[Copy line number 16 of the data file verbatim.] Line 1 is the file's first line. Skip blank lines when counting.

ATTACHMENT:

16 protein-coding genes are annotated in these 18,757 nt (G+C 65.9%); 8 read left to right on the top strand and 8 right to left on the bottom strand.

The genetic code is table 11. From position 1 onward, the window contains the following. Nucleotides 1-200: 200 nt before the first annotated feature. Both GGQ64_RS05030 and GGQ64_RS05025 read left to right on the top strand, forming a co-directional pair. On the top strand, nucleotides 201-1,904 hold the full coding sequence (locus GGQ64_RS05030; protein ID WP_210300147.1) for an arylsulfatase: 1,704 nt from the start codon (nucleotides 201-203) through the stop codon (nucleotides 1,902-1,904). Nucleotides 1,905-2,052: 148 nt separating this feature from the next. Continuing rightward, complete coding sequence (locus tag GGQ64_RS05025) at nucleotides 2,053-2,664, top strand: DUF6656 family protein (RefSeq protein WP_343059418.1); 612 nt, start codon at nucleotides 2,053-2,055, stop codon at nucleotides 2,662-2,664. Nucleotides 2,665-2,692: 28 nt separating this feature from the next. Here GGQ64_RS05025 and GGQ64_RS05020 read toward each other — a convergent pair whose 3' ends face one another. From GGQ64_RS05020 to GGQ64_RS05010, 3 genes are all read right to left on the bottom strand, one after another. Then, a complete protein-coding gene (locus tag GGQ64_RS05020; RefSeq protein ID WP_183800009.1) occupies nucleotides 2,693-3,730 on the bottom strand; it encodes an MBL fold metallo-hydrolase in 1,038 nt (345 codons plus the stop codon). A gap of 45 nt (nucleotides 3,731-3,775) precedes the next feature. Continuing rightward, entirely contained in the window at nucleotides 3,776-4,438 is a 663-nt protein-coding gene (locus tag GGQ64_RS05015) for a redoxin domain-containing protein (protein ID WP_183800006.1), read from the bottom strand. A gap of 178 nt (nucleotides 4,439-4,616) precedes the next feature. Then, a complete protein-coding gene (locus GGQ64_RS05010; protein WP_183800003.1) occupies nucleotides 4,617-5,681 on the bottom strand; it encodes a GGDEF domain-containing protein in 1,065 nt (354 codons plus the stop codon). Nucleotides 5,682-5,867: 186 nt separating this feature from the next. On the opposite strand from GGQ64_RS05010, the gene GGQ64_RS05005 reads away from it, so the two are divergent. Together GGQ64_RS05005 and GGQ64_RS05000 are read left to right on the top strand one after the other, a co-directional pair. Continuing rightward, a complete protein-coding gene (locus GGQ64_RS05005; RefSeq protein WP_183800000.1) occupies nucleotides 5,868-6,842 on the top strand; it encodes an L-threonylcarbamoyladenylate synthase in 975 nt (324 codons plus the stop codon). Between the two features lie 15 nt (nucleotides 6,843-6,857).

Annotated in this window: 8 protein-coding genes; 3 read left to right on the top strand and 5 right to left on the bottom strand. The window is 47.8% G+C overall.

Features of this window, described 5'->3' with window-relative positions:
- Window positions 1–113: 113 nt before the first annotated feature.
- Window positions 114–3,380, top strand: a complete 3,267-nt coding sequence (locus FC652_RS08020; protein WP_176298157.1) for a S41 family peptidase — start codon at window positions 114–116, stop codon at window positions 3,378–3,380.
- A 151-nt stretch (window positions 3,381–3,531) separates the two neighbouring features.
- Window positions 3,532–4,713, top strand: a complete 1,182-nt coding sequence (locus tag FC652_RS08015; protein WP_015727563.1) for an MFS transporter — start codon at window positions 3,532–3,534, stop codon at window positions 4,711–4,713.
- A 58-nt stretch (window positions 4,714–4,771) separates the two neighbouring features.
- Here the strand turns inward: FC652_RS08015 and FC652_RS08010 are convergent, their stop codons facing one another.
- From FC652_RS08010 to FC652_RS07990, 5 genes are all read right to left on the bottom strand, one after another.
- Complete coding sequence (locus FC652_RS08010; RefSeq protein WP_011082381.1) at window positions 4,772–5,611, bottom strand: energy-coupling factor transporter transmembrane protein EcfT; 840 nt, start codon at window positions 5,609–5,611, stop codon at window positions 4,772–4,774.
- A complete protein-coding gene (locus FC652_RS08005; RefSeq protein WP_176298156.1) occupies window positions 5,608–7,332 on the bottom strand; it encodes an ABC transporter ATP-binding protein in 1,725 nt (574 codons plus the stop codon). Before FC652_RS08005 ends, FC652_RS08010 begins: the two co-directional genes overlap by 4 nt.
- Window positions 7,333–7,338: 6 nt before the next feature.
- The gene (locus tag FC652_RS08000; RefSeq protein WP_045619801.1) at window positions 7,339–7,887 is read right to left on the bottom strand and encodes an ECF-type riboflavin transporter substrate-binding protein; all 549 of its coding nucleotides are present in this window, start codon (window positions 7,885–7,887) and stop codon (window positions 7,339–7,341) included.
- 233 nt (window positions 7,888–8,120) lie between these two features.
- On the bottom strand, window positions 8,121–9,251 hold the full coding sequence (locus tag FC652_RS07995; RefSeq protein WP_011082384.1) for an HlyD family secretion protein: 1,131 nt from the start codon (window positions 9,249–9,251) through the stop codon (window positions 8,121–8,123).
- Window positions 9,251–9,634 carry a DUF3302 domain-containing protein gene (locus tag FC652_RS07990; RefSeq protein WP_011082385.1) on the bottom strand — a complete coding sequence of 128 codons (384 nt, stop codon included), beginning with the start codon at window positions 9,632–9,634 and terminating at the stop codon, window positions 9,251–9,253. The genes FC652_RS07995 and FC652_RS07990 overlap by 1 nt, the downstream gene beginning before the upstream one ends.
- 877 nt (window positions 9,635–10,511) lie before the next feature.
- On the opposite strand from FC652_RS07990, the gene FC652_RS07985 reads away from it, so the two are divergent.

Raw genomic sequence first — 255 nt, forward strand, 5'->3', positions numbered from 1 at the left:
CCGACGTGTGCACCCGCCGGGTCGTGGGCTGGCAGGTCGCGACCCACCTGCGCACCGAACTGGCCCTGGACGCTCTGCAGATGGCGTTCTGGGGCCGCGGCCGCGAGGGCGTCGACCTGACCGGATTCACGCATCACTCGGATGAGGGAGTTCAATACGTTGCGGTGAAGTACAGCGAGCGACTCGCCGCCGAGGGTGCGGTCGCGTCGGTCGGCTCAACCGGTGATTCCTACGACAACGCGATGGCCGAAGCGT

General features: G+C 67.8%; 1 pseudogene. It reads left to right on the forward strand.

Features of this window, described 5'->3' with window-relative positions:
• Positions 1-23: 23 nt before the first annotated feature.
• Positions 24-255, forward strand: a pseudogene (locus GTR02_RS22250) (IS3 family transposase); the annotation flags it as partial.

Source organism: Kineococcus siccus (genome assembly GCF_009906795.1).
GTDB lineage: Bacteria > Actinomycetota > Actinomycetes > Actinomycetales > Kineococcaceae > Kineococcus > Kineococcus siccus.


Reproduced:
- 233 nt (window positions 7,888–8,120) lie between these two features.